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Carlos, Juan I (b. 1938)

JUAN CARLOS I (b. 1938)



King of Spain since 1975.

Juan Carlos I succeeded the deceased dictator, Francisco Franco, as Spain's head of state in 1975. He is the grandson of King Alfonso XIII, who went into exile in Rome when the Second Republic was proclaimed in April 1931. Juan Carlos was born in Rome on 5 January 1938.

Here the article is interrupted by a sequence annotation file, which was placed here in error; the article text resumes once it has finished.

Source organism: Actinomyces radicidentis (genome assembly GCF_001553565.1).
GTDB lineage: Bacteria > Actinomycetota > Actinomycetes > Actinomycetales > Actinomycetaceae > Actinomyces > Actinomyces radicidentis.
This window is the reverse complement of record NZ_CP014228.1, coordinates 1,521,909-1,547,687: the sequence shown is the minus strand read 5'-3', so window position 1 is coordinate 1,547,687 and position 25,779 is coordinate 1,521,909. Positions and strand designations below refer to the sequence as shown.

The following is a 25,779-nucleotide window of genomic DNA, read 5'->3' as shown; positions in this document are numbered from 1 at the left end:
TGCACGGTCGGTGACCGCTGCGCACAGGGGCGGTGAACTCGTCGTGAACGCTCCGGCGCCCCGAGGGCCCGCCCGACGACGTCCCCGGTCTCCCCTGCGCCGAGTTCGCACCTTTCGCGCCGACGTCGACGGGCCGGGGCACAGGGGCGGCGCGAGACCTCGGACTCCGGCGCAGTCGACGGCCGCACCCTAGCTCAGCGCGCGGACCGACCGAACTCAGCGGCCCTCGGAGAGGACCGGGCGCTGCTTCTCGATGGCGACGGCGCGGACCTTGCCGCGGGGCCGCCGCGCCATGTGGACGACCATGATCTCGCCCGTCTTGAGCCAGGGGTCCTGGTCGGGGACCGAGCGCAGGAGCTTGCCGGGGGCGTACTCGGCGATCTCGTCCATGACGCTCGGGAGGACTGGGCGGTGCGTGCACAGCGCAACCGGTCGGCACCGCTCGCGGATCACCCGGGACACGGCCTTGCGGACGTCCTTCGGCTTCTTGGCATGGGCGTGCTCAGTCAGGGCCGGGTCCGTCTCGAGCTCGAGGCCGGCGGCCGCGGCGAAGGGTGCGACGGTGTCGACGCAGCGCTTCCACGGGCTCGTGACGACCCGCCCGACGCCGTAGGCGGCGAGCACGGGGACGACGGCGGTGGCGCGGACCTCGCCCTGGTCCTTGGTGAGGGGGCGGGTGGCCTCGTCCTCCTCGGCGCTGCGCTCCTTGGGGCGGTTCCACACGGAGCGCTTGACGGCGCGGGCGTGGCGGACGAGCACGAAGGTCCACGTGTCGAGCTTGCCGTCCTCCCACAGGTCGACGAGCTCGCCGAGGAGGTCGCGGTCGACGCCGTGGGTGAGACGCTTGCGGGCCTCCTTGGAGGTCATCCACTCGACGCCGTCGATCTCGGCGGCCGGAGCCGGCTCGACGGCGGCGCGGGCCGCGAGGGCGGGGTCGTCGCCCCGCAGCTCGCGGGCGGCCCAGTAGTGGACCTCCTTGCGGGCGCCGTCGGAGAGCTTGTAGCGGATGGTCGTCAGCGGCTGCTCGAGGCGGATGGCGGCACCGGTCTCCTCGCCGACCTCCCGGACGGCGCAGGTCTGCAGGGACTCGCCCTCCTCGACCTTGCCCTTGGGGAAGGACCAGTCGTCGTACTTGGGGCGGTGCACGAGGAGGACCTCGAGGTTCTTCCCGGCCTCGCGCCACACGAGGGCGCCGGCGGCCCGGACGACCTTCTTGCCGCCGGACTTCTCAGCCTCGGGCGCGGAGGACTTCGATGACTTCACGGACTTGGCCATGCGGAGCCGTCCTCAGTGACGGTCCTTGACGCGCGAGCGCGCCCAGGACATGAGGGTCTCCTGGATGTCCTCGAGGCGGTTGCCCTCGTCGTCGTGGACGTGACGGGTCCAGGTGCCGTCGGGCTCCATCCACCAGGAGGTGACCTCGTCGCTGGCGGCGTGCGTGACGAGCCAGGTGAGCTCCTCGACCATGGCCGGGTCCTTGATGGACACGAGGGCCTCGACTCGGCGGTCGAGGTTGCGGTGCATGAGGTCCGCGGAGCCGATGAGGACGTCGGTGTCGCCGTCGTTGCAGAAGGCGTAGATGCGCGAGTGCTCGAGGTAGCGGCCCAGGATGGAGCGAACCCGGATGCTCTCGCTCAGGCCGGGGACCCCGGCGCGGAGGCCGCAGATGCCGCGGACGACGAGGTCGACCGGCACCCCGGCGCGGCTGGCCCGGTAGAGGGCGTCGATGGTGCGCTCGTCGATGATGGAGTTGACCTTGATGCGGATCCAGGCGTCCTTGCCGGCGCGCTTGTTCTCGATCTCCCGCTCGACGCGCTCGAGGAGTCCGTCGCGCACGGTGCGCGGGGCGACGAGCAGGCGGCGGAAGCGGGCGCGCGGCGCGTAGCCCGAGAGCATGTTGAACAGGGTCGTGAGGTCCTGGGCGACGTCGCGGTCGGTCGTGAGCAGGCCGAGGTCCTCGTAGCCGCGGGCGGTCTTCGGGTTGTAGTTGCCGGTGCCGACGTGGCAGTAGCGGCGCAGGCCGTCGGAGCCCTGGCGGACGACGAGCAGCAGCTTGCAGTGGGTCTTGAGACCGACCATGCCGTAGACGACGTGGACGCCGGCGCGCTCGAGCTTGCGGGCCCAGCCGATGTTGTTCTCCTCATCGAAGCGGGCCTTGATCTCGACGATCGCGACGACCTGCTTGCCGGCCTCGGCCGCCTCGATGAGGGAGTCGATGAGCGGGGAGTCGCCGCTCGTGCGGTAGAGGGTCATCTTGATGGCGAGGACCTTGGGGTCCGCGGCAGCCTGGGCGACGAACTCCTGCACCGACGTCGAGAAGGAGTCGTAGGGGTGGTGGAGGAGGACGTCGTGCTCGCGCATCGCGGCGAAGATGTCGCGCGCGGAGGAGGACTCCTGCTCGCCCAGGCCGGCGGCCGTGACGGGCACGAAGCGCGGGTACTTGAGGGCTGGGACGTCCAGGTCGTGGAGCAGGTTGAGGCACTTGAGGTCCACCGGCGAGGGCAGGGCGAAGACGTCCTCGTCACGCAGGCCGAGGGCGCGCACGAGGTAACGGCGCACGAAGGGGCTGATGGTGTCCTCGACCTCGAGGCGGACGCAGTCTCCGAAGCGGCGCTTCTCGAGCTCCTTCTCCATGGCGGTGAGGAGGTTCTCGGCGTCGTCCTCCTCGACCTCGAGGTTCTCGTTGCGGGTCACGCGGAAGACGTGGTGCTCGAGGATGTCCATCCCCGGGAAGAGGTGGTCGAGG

Juan Carlos's father was Don Juan de Borbón, who although not the eldest child of the exiled king, became the legitimate heir to the throne. When civil war broke out in Spain in 1936, the monarchists supported the military rebellion against the republic, and Don Juan tried to join the rebel army. Franco, the emerging leader of the rebels, cunningly prevented this. Victory in the war consolidated Franco's political preeminence in the New State, while the monarchists became dependent on the dictator's will. As World War II loomed, Don Juan's family moved to Switzerland. From there, coinciding with the Allied defeat of the Axis Powers in 1945, he issued a manifesto requesting Franco's resignation and the restoration of both the monarchy and democracy in Spain. Because the Francoist regime did not collapse, the result of this manifesto was to expose Don Juan as a "liberal" thus making him an unacceptable choice for the restoration of the monarchy in Spain. In 1947 Franco made himself regent for life with the right to designate his successor. Don Juan was forced to reach an agreement with the dictator in 1947 and the following year sent his son Juan Carlos to Spain to study and, it was understood, to be prepared to succeed Franco. This arrangement created a contradiction between the continuity of the dynastic line in the person of Don Juan and the future of the monarchy in the person of his son. This situation created numerous tensions among the royal family, the monarchist sectors of society, and even the hard-core Francoists. The issue was not fully resolved until 1977, when Don Juan ceded all his dynastic rights to his son.